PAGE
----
Jo Langer and her husband Oscar were committed communists; she Hungarian, he Slovakian. During the Second World War the couple, both Jewish, escaped to America. Most members of their extended family were murdered in the Holocaust. After the war, they returned to Czechoslovakia to help build communism. She worked for state exports in Bratislava; he was an economist working for the Central Committee. In 1951 Oscar Langer was arrested and detained as part of the anti-Semitic purge of the Communist Party that culminated in the infamous Slanksky trials. He was subjected to solitary confinement, threats against his family, unbearable cold and hunger, anti-Semitic abuse and beatings. In the end, he submitted. In a statement dictated by his interrogators he said, 'I confess that I am an important link in the anti-state conspiracy of Zionists and Jewish bourgeois nationalists'. Jo Langer lost her job, and was exiled to the countryside. In Convictions, she vividly describes trying to her protect her two daughters and scrape a living, surviving the loss of her husband, her place in society and her faith in communism. Oscar Langer died shortly after his release from prison. Jo Langer left Czechoslovakia during the Prague Spring in 1968, and went into exile in Sweden.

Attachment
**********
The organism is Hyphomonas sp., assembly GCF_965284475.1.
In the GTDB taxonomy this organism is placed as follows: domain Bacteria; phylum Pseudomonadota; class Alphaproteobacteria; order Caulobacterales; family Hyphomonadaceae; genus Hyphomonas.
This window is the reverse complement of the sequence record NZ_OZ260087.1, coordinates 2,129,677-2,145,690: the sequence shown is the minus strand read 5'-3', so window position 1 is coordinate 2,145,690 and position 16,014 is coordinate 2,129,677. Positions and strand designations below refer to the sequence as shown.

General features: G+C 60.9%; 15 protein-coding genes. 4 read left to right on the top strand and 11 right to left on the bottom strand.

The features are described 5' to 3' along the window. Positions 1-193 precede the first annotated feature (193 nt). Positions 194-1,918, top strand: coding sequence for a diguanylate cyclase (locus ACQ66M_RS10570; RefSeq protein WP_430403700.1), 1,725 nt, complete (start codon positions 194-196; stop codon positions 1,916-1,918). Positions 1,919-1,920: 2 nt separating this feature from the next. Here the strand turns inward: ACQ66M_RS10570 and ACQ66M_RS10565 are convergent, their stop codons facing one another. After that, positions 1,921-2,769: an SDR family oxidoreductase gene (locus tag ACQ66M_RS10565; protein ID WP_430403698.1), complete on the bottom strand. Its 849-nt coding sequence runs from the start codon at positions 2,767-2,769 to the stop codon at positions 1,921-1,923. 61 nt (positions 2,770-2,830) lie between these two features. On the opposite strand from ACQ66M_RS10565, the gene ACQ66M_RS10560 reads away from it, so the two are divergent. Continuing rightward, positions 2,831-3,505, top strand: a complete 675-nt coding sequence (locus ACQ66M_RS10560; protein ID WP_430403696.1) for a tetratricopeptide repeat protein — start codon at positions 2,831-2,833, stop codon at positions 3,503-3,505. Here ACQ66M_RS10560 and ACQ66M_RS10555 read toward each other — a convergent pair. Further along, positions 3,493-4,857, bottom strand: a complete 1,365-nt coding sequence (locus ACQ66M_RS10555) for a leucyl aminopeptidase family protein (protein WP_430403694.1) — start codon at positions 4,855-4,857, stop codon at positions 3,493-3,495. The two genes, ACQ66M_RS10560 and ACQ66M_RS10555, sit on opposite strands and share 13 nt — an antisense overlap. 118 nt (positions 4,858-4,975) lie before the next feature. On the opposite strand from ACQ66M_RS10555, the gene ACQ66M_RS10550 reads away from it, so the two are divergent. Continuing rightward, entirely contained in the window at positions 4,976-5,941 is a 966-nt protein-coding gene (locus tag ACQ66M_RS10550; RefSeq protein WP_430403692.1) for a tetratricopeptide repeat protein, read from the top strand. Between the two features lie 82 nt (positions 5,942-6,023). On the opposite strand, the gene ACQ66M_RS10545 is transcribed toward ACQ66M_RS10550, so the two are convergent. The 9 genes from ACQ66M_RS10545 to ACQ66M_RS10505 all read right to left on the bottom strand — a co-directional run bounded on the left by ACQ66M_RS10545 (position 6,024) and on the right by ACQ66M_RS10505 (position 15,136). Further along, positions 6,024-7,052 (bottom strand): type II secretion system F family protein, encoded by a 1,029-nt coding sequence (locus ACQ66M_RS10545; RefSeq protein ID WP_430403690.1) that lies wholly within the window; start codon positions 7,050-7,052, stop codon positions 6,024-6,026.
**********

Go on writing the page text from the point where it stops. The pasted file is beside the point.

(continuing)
Jo Langer was born in Budapest in 1912. In 1934 she married a young communist militant, Oskar Langer, and they moved to his homeland, Czechoslovakia. In 1938 they escaped the Holocaust by emigrating to the US, returning to their home in Czechoslovakia after the war. Oskar Langer was arrested and imprisoned in 1951, and died not long after his release ten years later. After the Soviet invasion in 1968, Jo Langer emigrated with her family once more, this time to Sweden. She died in 1990.